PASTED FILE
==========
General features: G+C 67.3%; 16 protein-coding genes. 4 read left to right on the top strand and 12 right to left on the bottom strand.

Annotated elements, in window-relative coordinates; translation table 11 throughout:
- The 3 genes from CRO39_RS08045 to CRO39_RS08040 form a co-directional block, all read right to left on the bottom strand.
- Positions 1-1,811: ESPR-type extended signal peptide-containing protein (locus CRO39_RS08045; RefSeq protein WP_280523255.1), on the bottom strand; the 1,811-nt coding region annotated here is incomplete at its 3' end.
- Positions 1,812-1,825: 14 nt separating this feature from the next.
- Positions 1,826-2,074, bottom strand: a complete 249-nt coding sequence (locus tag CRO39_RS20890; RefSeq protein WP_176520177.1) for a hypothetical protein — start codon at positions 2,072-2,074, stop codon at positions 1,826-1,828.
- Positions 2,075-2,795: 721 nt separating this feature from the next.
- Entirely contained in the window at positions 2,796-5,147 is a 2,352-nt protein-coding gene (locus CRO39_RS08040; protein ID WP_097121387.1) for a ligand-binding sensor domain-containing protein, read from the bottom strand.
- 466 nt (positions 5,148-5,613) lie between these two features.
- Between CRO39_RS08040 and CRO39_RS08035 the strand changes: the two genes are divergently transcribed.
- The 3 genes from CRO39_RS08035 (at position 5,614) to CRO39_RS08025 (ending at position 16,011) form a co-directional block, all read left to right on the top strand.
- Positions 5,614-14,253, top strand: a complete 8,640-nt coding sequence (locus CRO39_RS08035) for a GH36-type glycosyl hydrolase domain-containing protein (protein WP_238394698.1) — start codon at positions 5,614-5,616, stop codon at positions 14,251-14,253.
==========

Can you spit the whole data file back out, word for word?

General features: G+C 67.3%; 16 protein-coding genes. 4 read left to right on the top strand and 12 right to left on the bottom strand.

Annotated elements, in window-relative coordinates; translation table 11 throughout:
- The 3 genes from CRO39_RS08045 to CRO39_RS08040 form a co-directional block, all read right to left on the bottom strand.
- Positions 1-1,811: ESPR-type extended signal peptide-containing protein (locus CRO39_RS08045; RefSeq protein WP_280523255.1), on the bottom strand; the 1,811-nt coding region annotated here is incomplete at its 3' end.
- Positions 1,812-1,825: 14 nt separating this feature from the next.
- Positions 1,826-2,074, bottom strand: a complete 249-nt coding sequence (locus tag CRO39_RS20890; RefSeq protein WP_176520177.1) for a hypothetical protein — start codon at positions 2,072-2,074, stop codon at positions 1,826-1,828.
- Positions 2,075-2,795: 721 nt separating this feature from the next.
- Entirely contained in the window at positions 2,796-5,147 is a 2,352-nt protein-coding gene (locus CRO39_RS08040; protein ID WP_097121387.1) for a ligand-binding sensor domain-containing protein, read from the bottom strand.
- 466 nt (positions 5,148-5,613) lie between these two features.
- Between CRO39_RS08040 and CRO39_RS08035 the strand changes: the two genes are divergently transcribed.
- The 3 genes from CRO39_RS08035 (at position 5,614) to CRO39_RS08025 (ending at position 16,011) form a co-directional block, all read left to right on the top strand.
- Positions 5,614-14,253, top strand: a complete 8,640-nt coding sequence (locus CRO39_RS08035) for a GH36-type glycosyl hydrolase domain-containing protein (protein WP_238394698.1) — start codon at positions 5,614-5,616, stop codon at positions 14,251-14,253.